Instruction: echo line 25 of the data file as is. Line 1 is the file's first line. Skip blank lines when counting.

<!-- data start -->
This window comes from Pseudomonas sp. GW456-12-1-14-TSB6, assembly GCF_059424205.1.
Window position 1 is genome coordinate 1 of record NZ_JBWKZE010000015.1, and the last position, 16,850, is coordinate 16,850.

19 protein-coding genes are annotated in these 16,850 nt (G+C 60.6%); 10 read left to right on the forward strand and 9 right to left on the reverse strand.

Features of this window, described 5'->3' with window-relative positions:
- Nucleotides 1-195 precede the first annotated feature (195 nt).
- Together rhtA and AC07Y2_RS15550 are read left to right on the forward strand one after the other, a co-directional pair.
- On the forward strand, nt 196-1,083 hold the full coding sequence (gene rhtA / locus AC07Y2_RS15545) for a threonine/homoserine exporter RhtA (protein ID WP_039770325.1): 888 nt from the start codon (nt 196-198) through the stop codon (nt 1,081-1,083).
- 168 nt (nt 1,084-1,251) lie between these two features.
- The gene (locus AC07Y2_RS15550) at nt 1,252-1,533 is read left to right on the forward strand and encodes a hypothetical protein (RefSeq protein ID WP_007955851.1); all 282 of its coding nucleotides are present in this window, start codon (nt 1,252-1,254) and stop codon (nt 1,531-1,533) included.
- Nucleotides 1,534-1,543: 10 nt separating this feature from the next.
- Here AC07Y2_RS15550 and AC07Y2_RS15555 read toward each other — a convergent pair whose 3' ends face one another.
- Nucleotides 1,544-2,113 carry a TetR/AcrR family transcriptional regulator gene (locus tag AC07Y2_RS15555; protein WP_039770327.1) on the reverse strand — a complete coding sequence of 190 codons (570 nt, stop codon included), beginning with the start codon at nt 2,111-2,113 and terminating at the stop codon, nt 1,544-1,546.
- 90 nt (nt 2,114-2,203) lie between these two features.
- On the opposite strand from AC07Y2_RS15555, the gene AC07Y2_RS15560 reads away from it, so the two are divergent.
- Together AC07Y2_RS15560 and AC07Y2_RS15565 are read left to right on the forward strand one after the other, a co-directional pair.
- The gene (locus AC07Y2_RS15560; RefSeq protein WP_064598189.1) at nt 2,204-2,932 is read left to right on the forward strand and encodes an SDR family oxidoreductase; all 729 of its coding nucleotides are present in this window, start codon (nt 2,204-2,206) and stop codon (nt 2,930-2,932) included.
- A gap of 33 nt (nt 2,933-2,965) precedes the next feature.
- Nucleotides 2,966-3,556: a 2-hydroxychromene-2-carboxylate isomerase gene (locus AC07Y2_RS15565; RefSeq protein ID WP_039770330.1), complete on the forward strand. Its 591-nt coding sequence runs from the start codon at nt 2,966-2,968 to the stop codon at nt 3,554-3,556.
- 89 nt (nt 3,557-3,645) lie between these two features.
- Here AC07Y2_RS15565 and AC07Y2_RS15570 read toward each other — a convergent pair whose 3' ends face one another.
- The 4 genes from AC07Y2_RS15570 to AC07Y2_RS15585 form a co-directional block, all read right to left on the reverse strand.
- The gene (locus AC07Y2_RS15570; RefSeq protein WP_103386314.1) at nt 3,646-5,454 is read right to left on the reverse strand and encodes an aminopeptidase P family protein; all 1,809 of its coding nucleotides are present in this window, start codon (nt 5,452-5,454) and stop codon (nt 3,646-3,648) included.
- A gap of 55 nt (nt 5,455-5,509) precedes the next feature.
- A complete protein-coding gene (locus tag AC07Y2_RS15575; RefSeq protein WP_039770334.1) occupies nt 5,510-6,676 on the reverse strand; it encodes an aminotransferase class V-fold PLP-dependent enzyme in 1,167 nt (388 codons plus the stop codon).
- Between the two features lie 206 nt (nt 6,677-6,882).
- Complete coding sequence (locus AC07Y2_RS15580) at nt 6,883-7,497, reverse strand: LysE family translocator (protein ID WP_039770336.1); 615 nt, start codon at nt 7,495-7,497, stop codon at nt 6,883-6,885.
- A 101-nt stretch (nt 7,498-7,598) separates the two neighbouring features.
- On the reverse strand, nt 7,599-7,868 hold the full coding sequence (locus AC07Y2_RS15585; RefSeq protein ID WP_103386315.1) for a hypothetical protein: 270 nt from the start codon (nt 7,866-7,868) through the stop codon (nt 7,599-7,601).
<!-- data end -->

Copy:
- Between the two features lie 206 nt (nt 6,677-6,882).